It took Eveland until the final day of the Florida portion of Spring Training to win a spot in the Blue Jays' rotation -- news that has had the pitcher smiling wide for more than a week now. On Saturday night at Camden Yards, Eveland showed why Toronto trusted him with the fifth starter's job, frustrating the Orioles with finesse in a 3-0 victory.
"That was a good day," said a grinning Eveland.
Eveland's route to the rotation was simple: focus less on trying to overpower hitters and more on mixing pitches and speeds to keep them off-balance. It was the approach Eveland adopted again in Baltimore, where he and catcher Jose Molina had a sudden love affair with a changeup that left the Orioles' offense looking baffled all evening.
For Eveland, it was a strange experience. In the past, the left-hander would rely heavily on his breaking ball -- a pitch he guessed he maybe turned to five or six times against Baltimore. This time around, Eveland kept going with his changeup, which mimics the action of his two-seam sinking fastball, because the Orioles struggled to solve the pitch.
"When you have a team that is chasing a pitch," Molina said, "you just try to keep going with it until they show you that they can make the adjustment. Tonight, the Orioles didn't make that adjustment on him, and that's why we took advantage of it."
Eveland said that was especially the case in the later stages of his 7 1/3 innings on the mound. As the game progressed, and the Blue Jays ran out to a 2-0 lead, Baltimore's hitters began to attack earlier in counts. Molina and Eveland picked up on the Orioles' altered approach at the plate and began using the changeup in counts typically reserved for a fastball.
In the seventh inning, Eveland needed just six pitches to retire Matt Wieters, Nolan Reimold and Ty Wigginton in order.
"Four of them were changeups," Eveland said. "They were getting aggressive, so I slowed them down a little bit and let them hit it off the end of the bat."
When it was all said and done, Eveland had scattered five hits (four singles) with two strikeouts, two walks and one hit batsmen for the Jays (4-1). Every time Eveland fell into a jam -- and there were plenty -- he found an escape route. Eveland created 12 outs via ground balls, including two on an inning-ending double play in the first, ending the night with 94 pitches.
The way his start unfolded had Eveland scratching his head as much as Baltimore's hitters.
"It was actually one of the weirdest games I've ever pitched in my entire life," Eveland said with a laugh. "I just had a good changeup. It was down in the zone and had a little sink to it and they were just beating it into the ground or popping it up. I got a lot of soft contact on it, so that was real nice.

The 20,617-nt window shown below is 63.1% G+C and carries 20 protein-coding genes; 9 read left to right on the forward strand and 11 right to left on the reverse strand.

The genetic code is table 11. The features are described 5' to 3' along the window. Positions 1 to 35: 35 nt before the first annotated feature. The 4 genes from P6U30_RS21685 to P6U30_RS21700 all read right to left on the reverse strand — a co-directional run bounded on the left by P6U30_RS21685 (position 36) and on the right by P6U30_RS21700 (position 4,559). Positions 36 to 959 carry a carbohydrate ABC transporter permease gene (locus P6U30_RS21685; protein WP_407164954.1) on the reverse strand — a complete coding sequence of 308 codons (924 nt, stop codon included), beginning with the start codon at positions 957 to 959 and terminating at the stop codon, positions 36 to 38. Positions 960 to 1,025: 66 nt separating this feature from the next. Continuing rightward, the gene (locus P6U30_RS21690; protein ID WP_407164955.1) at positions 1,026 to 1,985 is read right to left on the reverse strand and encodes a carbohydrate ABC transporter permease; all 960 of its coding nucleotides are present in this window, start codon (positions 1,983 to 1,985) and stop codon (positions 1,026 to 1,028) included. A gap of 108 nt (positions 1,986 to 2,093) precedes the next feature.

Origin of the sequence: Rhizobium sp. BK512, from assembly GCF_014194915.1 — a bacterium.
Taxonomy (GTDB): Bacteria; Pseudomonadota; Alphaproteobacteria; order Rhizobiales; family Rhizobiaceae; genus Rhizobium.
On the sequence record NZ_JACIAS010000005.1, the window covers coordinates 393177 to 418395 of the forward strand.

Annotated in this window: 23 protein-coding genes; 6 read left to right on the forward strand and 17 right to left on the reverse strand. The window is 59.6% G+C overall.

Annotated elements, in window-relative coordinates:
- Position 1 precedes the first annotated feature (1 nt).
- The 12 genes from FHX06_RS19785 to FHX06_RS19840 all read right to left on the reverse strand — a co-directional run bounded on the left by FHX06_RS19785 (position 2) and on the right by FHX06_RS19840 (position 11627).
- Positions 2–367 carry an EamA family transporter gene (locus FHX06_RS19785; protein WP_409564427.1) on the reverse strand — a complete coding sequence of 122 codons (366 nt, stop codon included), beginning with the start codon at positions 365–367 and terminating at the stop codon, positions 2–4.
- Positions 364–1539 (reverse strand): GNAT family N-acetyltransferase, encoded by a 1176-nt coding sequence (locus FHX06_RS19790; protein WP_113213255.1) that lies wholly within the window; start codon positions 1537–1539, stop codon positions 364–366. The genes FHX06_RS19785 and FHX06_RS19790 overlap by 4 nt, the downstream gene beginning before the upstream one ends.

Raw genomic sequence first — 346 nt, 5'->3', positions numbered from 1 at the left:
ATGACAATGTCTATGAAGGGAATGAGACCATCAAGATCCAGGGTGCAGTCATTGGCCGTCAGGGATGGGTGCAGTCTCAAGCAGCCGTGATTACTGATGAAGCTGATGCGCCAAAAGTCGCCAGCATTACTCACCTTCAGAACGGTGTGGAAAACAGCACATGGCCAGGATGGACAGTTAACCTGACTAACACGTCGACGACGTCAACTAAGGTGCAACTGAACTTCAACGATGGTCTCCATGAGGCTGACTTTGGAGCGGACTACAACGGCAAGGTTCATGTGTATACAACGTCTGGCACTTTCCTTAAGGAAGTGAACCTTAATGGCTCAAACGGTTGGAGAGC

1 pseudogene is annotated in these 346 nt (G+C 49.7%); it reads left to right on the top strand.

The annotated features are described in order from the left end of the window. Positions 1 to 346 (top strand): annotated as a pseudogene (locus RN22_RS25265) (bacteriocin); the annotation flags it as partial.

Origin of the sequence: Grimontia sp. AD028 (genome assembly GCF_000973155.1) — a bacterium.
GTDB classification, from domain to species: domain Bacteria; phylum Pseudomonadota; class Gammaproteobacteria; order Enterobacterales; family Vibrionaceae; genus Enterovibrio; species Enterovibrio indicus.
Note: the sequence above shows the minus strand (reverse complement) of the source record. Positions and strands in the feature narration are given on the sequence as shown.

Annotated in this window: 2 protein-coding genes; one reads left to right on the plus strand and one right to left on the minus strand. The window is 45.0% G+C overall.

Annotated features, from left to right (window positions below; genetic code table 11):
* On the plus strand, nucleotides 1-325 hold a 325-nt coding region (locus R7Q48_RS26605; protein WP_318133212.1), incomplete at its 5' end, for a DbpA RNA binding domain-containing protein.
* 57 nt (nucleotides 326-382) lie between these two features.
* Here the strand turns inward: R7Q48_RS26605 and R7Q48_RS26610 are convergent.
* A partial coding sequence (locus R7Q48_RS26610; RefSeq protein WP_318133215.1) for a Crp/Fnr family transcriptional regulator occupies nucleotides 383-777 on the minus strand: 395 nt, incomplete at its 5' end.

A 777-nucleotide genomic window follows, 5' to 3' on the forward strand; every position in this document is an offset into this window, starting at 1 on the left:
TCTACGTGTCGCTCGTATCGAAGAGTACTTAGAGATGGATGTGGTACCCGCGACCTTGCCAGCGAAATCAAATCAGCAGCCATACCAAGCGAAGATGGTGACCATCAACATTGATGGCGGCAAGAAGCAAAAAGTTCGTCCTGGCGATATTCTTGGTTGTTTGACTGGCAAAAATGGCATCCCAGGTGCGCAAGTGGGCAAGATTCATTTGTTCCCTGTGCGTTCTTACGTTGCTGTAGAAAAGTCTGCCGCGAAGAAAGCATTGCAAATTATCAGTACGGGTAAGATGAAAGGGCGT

"I've had times in the past where I've had good changeups, but it's not my favorite pitch to throw. "
Considering the way Eveland was throwing, he did not require much offensive support.
In the fourth inning, Baltimore starter David Hernandez loaded the bases with two outs and then hit Molina with a pitch to bring home Toronto's first run. Then in the sixth inning, Molina delivered an RBI single with two outs and two runners aboard to push the Jays to a 2-0 advantage. A run-scoring double from Adam Lind in the ninth put Toronto ahead, 3-0.
That created the fifth save opportunity in five games this season for the Jays, who called upon closer Jason Frasor in the ninth. Frasor issued a leadoff walk to Markakis and later allowed a one-out single to Garrett Atkins to bring the tying run to the plate for the Orioles (1-4). Toronto's diminutive stopper brought an end to the drama with a flyout and a strikeout to seal the save and the win.
The night belonged to Eveland, though.
At the onset of Spring Training, the 26-year-old Eveland was not considered a favorite to land one of the five spots on the starting staff. At the very least, he could have filled a spot in the bullpen. Eveland's being out of options helped his cause, but the 1.80 ERA he fashioned in the preseason ultimately convinced the Jays to bring him north when camp broke.
"We were going to give him a shot to see if he could become one of the starters," manager Cito Gaston said. "If not, we thought maybe if he didn't pan out as far as a starter, we'd put him in the bullpen as one of our left-handers -- a long guy in the bullpen.
"He made the team as a starter and he proved tonight that he's worthy of it."
Jordan Bastian is a reporter for MLB.com. This story was not subject to the approval of Major League Baseball or its clubs.Less